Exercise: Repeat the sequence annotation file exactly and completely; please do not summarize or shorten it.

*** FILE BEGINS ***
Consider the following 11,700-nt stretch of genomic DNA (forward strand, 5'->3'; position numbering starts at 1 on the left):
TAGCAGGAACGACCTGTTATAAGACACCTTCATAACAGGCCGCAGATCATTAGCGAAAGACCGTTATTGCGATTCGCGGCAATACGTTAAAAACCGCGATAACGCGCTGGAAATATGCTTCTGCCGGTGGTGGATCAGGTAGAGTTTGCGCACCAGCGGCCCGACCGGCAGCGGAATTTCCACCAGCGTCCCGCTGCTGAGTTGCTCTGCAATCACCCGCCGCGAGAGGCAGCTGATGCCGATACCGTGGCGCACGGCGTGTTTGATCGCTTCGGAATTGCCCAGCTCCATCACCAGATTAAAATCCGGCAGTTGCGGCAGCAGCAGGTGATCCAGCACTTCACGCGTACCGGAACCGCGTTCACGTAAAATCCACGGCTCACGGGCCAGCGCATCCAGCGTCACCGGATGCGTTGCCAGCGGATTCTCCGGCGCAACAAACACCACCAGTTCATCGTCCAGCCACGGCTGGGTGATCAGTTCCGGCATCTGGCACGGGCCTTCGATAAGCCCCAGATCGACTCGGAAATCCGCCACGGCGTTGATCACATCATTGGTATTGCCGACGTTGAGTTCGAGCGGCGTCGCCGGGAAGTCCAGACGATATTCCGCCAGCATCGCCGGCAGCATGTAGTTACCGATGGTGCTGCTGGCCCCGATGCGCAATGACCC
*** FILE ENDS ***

Consider the following 11,700-nt stretch of genomic DNA (forward strand, 5'->3'; position numbering starts at 1 on the left):
TAGCAGGAACGACCTGTTATAAGACACCTTCATAACAGGCCGCAGATCATTAGCGAAAGACCGTTATTGCGATTCGCGGCAATACGTTAAAAACCGCGATAACGCGCTGGAAATATGCTTCTGCCGGTGGTGGATCAGGTAGAGTTTGCGCACCAGCGGCCCGACCGGCAGCGGAATTTCCACCAGCGTCCCGCTGCTGAGTTGCTCTGCAATCACCCGCCGCGAGAGGCAGCTGATGCCGATACCGTGGCGCACGGCGTGTTTGATCGCTTCGGAATTGCCCAGCTCCATCACCAGATTAAAATCCGGCAGTTGCGGCAGCAGCAGGTGATCCAGCACTTCACGCGTACCGGAACCGCGTTCACGTAAAATCCACGGCTCACGGGCCAGCGCATCCAGCGTCACCGGATGCGTTGCCAGCGGATTCTCCGGCGCAACAAACACCACCAGTTCATCGTCCAGCCACGGCTGGGTGATCAGTTCCGGCATCTGGCACGGGCCTTCGATAAGCCCCAGATCGACTCGGAAATCCGCCACGGCGTTGATCACATCATTGGTATTGCCGACGTTGAGTTCGAGCGGCGTCGCCGGGAAGTCCAGACGATATTCCGCCAGCATCGCCGGCAGCATGTAGTTACCGATGGTGCTGCTGGCCCCGATGCGCAATGACCC